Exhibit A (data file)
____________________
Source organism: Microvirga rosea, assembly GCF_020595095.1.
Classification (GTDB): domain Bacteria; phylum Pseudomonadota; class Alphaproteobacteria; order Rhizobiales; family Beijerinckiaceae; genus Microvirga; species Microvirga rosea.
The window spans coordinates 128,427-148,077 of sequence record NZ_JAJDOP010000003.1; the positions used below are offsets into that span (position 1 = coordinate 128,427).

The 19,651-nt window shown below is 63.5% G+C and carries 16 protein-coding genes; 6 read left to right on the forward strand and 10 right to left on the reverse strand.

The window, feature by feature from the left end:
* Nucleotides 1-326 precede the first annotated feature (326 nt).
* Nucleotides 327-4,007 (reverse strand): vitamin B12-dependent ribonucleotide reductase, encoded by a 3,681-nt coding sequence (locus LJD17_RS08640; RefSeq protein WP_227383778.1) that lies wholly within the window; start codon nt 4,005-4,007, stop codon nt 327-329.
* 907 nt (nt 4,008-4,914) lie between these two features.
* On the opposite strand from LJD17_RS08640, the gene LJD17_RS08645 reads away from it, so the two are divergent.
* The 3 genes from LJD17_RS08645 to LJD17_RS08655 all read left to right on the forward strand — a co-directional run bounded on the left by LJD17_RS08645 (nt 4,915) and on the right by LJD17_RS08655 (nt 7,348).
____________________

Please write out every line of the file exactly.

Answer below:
Source organism: Microvirga rosea, assembly GCF_020595095.1.
Classification (GTDB): domain Bacteria; phylum Pseudomonadota; class Alphaproteobacteria; order Rhizobiales; family Beijerinckiaceae; genus Microvirga; species Microvirga rosea.
The window spans coordinates 128,427-148,077 of sequence record NZ_JAJDOP010000003.1; the positions used below are offsets into that span (position 1 = coordinate 128,427).

The 19,651-nt window shown below is 63.5% G+C and carries 16 protein-coding genes; 6 read left to right on the forward strand and 10 right to left on the reverse strand.

The window, feature by feature from the left end:
* Nucleotides 1-326 precede the first annotated feature (326 nt).
* Nucleotides 327-4,007 (reverse strand): vitamin B12-dependent ribonucleotide reductase, encoded by a 3,681-nt coding sequence (locus LJD17_RS08640; RefSeq protein WP_227383778.1) that lies wholly within the window; start codon nt 4,005-4,007, stop codon nt 327-329.
* 907 nt (nt 4,008-4,914) lie between these two features.
* On the opposite strand from LJD17_RS08640, the gene LJD17_RS08645 reads away from it, so the two are divergent.
* The 3 genes from LJD17_RS08645 to LJD17_RS08655 all read left to right on the forward strand — a co-directional run bounded on the left by LJD17_RS08645 (nt 4,915) and on the right by LJD17_RS08655 (nt 7,348).